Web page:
"The completely heteronomous human [Kant's term], whose every action, absolutely without autonomy, is motivated from the outside", says Stanley Cavell in Cities of Words, "is not so much immoral - putting his satisfactions before the rights of others, failing to meet certain specific obligations - as unfit for the moral life altogether." Villains are often heteronomous humans in that they are unfit for moral life; yet this is not at all true of the anti-hero: who seeks an individualised ethos by which one can live. They are moral creatures, but need to find the ethos within themselves in relation to the world in which they exist, and cannot assume objective values. There are numerous comments throughout Notes from Underground pointing up the narrator's attempt at a personal value system, for making his individuality count. "Ah gentlemen, what will have become of our wills when everything is graphs and arithmetic, and nothing is valid but two and two make four? Two and two will make four without any will of mine! Is that what one's own will means?" In another passage, he says "But good God! What have the laws of nature and arithmetic to do with me, when for some reason I don't like those laws or twice two?"
These laws are all fine and well for the world of fact; but for the world of the human? Dostoevsky, again and again, makes the narrator human - human in the sense of moods, temperaments, attitudes, wilfulness and weaknesses. Our narrator is a physical creature, trying to build a system of values out of this physiological acceptance. When the narrator talks of "going on about people with strong nerves", he adds, that they "will on some occasions, as I have already said, calm down at once when they are faced with an impossibility. Impossibility is a stone wall." However, the narrator will constantly confront the wall, rather as Kierkegaard insists one must, taking into account comments made on the Danish philosopher by Frederick R. Karl and Leo Hamalian in their introduction to The Existential Imagination. "If the individual accepts Kierkegaard's challenge and seeks his religious centre within himself, then he begins his fierce encounter with nothingness. Man here floats in a foreign world in which human existence is feeble, contradictory and contingent upon an infinity of other sources."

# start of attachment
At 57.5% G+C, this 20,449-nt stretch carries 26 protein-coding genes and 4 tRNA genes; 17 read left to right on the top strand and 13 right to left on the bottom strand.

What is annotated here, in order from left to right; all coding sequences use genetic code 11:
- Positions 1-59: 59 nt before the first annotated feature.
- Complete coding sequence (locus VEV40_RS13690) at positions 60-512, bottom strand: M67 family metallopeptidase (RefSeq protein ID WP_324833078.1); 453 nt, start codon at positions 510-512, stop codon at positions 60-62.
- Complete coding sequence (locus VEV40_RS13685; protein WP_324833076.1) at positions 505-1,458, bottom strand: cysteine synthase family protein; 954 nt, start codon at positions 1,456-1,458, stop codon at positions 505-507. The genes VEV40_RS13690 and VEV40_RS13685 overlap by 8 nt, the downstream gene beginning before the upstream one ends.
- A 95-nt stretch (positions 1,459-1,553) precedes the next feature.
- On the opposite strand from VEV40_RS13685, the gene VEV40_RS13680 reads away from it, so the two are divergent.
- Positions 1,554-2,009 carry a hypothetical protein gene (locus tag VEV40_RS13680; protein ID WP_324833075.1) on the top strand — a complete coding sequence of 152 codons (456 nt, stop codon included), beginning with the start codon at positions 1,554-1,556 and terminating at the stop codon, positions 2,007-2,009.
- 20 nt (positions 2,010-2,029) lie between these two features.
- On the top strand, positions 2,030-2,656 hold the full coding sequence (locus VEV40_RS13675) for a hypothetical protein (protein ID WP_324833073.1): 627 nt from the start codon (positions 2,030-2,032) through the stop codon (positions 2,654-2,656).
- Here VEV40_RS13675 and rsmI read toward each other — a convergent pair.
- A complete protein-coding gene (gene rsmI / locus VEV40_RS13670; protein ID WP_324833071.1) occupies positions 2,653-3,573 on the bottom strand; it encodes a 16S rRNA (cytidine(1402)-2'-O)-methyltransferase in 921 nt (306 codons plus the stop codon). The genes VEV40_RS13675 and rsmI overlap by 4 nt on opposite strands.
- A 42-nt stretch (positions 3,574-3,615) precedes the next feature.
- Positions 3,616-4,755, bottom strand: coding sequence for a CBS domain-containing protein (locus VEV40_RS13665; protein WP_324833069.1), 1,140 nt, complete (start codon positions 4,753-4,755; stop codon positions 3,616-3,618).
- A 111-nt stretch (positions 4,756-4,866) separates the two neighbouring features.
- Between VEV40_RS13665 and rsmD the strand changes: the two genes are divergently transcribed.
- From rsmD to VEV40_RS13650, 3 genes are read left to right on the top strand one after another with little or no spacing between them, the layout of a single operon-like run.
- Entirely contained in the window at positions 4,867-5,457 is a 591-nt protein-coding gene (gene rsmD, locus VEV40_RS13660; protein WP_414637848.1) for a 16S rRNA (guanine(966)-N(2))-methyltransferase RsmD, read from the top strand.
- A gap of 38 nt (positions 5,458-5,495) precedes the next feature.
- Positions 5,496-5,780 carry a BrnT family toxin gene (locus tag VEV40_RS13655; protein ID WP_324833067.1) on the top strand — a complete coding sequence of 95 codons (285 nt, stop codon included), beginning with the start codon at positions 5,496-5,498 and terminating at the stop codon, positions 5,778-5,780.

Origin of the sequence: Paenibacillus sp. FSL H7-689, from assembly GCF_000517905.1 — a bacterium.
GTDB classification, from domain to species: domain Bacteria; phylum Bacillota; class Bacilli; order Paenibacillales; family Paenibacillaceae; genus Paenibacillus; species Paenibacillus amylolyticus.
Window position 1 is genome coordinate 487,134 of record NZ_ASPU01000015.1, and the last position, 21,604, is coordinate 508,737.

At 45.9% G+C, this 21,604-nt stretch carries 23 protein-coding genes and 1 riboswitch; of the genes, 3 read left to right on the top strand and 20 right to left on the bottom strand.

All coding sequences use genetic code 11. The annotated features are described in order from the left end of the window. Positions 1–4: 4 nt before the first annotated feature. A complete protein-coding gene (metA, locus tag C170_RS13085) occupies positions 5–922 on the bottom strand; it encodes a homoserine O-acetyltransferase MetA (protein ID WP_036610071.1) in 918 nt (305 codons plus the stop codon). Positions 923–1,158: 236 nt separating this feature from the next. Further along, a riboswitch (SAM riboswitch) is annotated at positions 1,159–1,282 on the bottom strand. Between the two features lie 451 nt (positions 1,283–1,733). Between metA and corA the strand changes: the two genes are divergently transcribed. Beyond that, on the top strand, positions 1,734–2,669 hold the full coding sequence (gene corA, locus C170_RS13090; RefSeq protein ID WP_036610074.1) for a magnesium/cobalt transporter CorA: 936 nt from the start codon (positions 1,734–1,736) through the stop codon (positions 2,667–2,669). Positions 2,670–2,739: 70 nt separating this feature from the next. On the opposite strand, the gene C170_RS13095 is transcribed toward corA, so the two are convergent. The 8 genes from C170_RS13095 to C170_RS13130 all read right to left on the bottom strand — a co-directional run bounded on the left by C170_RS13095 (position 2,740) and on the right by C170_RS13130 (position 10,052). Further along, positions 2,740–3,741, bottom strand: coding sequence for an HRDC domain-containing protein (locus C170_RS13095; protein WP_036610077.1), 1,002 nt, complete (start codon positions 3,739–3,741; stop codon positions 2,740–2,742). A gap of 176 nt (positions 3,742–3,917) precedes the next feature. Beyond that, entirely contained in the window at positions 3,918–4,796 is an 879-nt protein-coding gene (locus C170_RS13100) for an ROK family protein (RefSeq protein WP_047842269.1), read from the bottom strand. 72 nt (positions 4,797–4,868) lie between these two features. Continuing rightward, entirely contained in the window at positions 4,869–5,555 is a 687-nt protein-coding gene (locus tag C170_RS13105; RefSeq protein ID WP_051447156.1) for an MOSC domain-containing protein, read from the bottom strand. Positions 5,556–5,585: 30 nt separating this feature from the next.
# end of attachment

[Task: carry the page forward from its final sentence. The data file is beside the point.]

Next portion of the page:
In Dostoevsky's work, and in this instance Notes from Underground, this is especially pronounced because the characters' physiology keeps making any sure judgements are impossible. "I turned away, sickened. I was no longer coldly reasonable. I was beginning to feel what I said, and growing heated over it." "My head was full of fumes." "A resentful feeling arose in my mind and swept through my body with something like the unpleasant sensation of going into a damp and musty cellar." Here is a man whose life has been "barbarously solitary", but who probably couldn't wish it any other way. "Although I have said that I am green with envy of the normal man, I wouldn't like to be him in the circumstances in which I see him (even though I shall not cease to envy him, all the same)."